Cooper Gay comments on expected impact on the reinsurance market

The Chilean earthquake is the most expensive insured loss in Latin American history, according to analysts at the international broker Cooper Gay.

Commenting on the likely impact on the (re)insurance markets, Stephen Jackson, Managing Director Latin America, Cooper Gay, said: “Current estimates of the anticipated insured losses range from between $2 billion to $8 billion. If, as seems likely, the losses come in at between $3 - $5 billion then the earthquake will comfortably overtake Hurricane Wilma in 2005 as the most expensive insured event ever to hit Latin America.”

Wilma comparisons

“Hurricane Wilma was very specific to the Cancun region in Mexico and largely affected coastal, hospitality related properties. Chile on the other hand has been hit by an earthquake that covers a much wider area (900 square miles) and has destroyed a much broader spectrum of property. Chile is also one of the most developed nations in Latin America with relatively high insurance penetration and a high percentage of homeowners buying specific quake insurance for their properties.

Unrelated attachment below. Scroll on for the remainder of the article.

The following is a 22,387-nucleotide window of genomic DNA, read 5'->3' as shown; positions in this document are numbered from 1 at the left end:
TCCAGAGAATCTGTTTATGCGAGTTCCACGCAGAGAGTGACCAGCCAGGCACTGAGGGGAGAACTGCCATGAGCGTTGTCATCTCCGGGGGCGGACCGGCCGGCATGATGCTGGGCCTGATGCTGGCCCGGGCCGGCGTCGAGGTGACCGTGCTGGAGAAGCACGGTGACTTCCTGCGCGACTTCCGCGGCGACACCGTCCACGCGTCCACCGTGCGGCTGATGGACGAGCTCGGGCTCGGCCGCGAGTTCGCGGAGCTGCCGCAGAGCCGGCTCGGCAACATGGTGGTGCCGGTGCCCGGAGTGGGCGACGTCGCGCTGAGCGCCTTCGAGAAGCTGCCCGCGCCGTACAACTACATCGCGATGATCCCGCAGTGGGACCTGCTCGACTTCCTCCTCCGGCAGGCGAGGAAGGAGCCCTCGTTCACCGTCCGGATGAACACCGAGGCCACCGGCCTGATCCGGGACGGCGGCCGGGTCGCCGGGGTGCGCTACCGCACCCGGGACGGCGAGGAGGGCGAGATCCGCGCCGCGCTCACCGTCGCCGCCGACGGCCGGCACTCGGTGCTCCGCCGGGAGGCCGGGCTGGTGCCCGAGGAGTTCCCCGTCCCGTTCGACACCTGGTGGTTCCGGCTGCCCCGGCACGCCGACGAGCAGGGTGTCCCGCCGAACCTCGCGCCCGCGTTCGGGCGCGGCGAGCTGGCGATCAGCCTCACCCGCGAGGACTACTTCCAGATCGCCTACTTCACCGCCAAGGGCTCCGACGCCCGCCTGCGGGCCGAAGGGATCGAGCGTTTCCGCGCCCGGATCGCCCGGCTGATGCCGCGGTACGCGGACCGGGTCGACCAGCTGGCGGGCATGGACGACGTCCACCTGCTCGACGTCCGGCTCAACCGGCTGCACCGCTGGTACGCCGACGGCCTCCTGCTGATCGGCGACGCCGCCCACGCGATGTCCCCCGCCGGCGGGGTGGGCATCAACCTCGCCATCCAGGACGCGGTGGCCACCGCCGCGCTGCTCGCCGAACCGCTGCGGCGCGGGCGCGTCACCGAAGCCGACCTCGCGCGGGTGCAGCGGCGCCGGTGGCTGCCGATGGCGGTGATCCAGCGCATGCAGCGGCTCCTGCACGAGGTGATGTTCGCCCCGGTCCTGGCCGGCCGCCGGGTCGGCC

“From a (re)insurance perspective, Wilma inflicted large local losses to the insurance industry but the knock-on to the reinsurance industry was restricted to a few treaty programmes only with little FAC bought.

Market changing event?

“Chile however, with up to 75% of the event reinsured, will see significant FAC and treaty losses. With a developed insurance market, international insurers have a big presence in Chile and we could potentially see their global programmes hit. Whether it’s a market changing event will depend on whether losses creep up. If $8 billion becomes the final figure, we could see an impact on regional Latin American programmes, while if the estimates remain at the lower end ($2 billion) it’s likely to be a more localised impact.

London can step up

“The imperative now is to get money to where it is needed very quickly. This is an opportunity for the reinsurance industry, and particularly Lloyd’s and London, to show what they can do. If an insurer’s primary layer has been significantly exceeded, we shouldn’t be wasting time flying out loss adjusters to assess loss levels, we should be paying claims quickly. Supporting cedants in this difficult time and demonstrating the experience and quality of Lloyd’s and the London market is not only the right thing to do but it will once again underline the strength, experience and capacity of this market.”